Courtesy Katsi’tsón:ni Elaina Montour
For Katsi’tsón:ni Elaina Montour, there were a few experiences over the years that made her want to learn Kanien’kéha.
One of them that stuck with her happened at Step By Step Child and Family Center a few years ago, where she worked at the time as a lunch monitor and occasional substitute. When a substitute was needed in the Kanien’kéha immersion class one day, she filled in and was in awe of what she observed.
“Seeing how these little kids could pick up the language so quick,” Montour recalled.
The teacher she was assisting spoke fluently, and she watched as the toddlers responded to the basic questions and requests being asked of them in Mohawk.
At that point, Montour only knew some of the basics: “Colours, numbers, greetings, that’s it really.”
“It was very intimidating to not be able to converse with her or with these children, feeling very out of your element in your own place, but it was also really inspiring.”
Montour’s parents were never taught the language, so what Kanien’kéha she knew came from going to elementary school in the community. Then she went to high school outside of Kahnawake, so she didn’t have many opportunities to pick it up.
“There’s been language revitalization in our community for a long time now, and it’s kind of been there, but in the back of my head; I’ve been noticing that I’ve been seeing it, but I wasn’t really in it,” said Montour.
“But then I was actually seeing these kids being taught, and that wasn’t a thing when I was that young as far as I know, at least not anywhere around me. No one was two years old learning Mohawk at school.”
She had heard of the Kanien’kéha Ratiwennahní:rats program and thought it sounded interesting, but she thought she needed to have more of a base knowledge of the language to be accepted. After her cousin successfully completed the program and told her she could still be accepted despite being a beginner, the idea grew on her.
“I just happened to be in between jobs. I had nothing really coming up. I was going to be on the hunt for a job, then I saw the application process online, and the dates and everything, and I thought, ‘You know what, let me just give it a shot. We’ll see.’”
She said that she went through the application process half expecting to not be accepted.
“And then finally they were like, ‘We want to admit you into the program.’ I was like, ‘Really? Okay, that’s great!’”
Now three years later, she is in the 2022 graduating class of the program and starting to think about life after dedicating so much time to learning the language.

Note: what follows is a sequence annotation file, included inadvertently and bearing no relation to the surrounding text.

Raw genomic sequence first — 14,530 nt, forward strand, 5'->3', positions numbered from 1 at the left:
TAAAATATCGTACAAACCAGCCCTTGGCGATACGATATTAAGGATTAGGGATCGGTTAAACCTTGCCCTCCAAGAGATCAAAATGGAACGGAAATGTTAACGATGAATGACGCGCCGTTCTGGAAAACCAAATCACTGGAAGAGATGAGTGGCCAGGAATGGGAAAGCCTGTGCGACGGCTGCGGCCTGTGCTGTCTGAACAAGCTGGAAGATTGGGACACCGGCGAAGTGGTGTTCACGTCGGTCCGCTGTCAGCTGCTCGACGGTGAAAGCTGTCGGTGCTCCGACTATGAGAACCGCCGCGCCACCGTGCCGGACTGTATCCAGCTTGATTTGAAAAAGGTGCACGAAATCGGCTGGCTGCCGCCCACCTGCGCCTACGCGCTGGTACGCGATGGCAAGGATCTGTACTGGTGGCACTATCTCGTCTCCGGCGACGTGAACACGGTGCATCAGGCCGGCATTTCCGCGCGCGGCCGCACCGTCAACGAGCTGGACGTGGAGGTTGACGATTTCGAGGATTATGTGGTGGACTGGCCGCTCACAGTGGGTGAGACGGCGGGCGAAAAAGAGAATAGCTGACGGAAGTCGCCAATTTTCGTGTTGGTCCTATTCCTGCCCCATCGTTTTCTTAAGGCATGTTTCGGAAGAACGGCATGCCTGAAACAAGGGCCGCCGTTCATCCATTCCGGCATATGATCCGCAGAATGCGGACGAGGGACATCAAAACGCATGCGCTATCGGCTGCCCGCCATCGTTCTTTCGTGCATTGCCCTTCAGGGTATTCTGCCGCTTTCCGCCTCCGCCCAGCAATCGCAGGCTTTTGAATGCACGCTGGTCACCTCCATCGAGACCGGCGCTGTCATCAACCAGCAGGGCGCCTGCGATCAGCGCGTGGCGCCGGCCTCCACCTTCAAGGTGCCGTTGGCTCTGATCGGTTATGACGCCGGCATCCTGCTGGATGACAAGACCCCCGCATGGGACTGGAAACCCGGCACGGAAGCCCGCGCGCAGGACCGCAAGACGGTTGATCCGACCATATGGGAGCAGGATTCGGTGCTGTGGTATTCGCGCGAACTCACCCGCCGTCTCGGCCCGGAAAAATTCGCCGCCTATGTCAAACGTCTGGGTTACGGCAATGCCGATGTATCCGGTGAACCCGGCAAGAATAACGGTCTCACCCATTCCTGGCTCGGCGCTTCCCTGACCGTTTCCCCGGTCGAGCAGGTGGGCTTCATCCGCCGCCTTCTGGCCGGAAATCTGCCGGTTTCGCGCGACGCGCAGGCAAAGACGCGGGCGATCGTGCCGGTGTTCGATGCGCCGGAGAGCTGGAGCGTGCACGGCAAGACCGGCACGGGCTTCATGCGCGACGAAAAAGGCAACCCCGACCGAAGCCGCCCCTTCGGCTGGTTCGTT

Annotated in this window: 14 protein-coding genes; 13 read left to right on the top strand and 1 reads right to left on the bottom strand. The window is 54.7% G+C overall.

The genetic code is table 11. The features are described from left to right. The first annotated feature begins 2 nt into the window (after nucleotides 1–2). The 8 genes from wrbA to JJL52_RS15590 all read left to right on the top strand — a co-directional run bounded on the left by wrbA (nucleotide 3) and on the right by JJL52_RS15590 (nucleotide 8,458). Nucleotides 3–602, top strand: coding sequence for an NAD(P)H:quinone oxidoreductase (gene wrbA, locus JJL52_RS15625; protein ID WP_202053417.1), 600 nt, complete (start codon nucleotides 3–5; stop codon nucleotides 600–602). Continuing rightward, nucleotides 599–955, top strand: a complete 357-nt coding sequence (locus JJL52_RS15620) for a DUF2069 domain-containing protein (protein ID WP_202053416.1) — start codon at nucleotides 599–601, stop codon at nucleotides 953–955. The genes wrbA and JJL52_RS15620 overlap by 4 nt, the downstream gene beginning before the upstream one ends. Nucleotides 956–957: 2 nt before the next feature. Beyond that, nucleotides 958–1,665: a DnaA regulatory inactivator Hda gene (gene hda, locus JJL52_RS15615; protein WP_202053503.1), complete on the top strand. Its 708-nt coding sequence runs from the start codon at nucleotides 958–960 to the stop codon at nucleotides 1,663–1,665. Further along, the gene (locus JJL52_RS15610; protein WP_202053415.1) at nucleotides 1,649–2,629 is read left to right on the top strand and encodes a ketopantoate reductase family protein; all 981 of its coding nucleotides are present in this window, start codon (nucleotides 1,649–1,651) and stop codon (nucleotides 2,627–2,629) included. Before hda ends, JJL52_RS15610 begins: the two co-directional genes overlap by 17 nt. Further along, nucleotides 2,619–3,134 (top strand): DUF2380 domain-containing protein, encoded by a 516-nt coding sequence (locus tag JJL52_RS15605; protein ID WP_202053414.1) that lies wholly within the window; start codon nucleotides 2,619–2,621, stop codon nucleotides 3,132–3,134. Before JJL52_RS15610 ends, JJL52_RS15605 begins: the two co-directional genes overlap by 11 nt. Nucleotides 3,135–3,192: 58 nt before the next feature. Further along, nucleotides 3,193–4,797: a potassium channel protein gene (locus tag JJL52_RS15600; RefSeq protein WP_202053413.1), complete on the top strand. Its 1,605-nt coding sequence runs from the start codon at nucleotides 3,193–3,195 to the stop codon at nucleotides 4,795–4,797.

It wasn’t an easy three years. The program normally lasts two, but the pandemic imposed numerous challenges to their language acquisition, and so they were given an extra year to compensate.
“With COVID, we were doing the Zoom for a year, so that was a bit hard to get used to because we didn’t have our teachers face to face. It’s quite hard to learn a language over a computer when you’re not in person.”
Even when they were in person, Montour found it hard to speak and even to understand what was being asked of her.
“I was doing okay with the spelling and grammar lessons, but I wasn’t actually able to say much. And honestly, for the first few weeks, it was very hard for me to even understand what the teachers were saying to me,” she said. “I found that very hard because I basically wasn’t really able to communicate with anyone for the first few months.”
But eventually, she said that it just clicked, and she began understanding much better. She still finds her spoken Kanien’kéha to be a bit behind compared to her reading comprehension and writing, but she is able to have small conversations with people and make jokes.
“Just to actually understand directions teachers are giving me finally, and sort of have little conversations with classmates, which is nice to be able to finally bond with them over things like that.”
It helped to be in a class of people cheering each other on and supporting one another, she said.
“(The teachers) really pushed you out of your comfort zone,” she said. “Honestly, I have to say, this program has been one of the hardest things I’ve ever done in my whole life.”
“There were so many times where I was like, ‘This is completely overwhelming. I’m not sure if I could continue with this.’”
Yet looking back, she can see just how far she came, even if it felt like hard slogging when she was in it.
A few weeks ago, she was with her father when they encountered one of her classmates. They exchanged a few words in Kanien’kéha, to the pleasant surprise of her father.
“That’s the first time I ever heard you speak Kanien’kéha,” she recalled him telling her. “I’m proud of you; it sounded so effortless.”
Montour now hopes that she can find employment within the community where she can continue speaking Mohawk. But even if that doesn’t work out, she wants to help revitalize the language by passing it on to the future generations, like her young nephew, who is learning to speak.
To those who are not sure if they would make it into the Ratiwennahní:rats program, she has this message: “Don’t exclude yourself just because you think you don’t have enough of a base knowledge. If you don’t get in the first time, just try again. Even if this program is not the thing for you, try to find (teachings) anywhere you can.
“As much as this is an end of something, I feel like it still is only the beginning. This was the major first step in me trying to re-learn or continue my language learning throughout my life in general,” said Montour.
Savannah Stewart is a writer, editor and translator from Montreal currently reporting with The Eastern Door. She is the contributing editor for the arts for Cult MTL and her work has also appeared in Briarpatch Magazine, Ricochet, Maisonneuve Magazine and The Rover. She tweets at @SavannahMTL.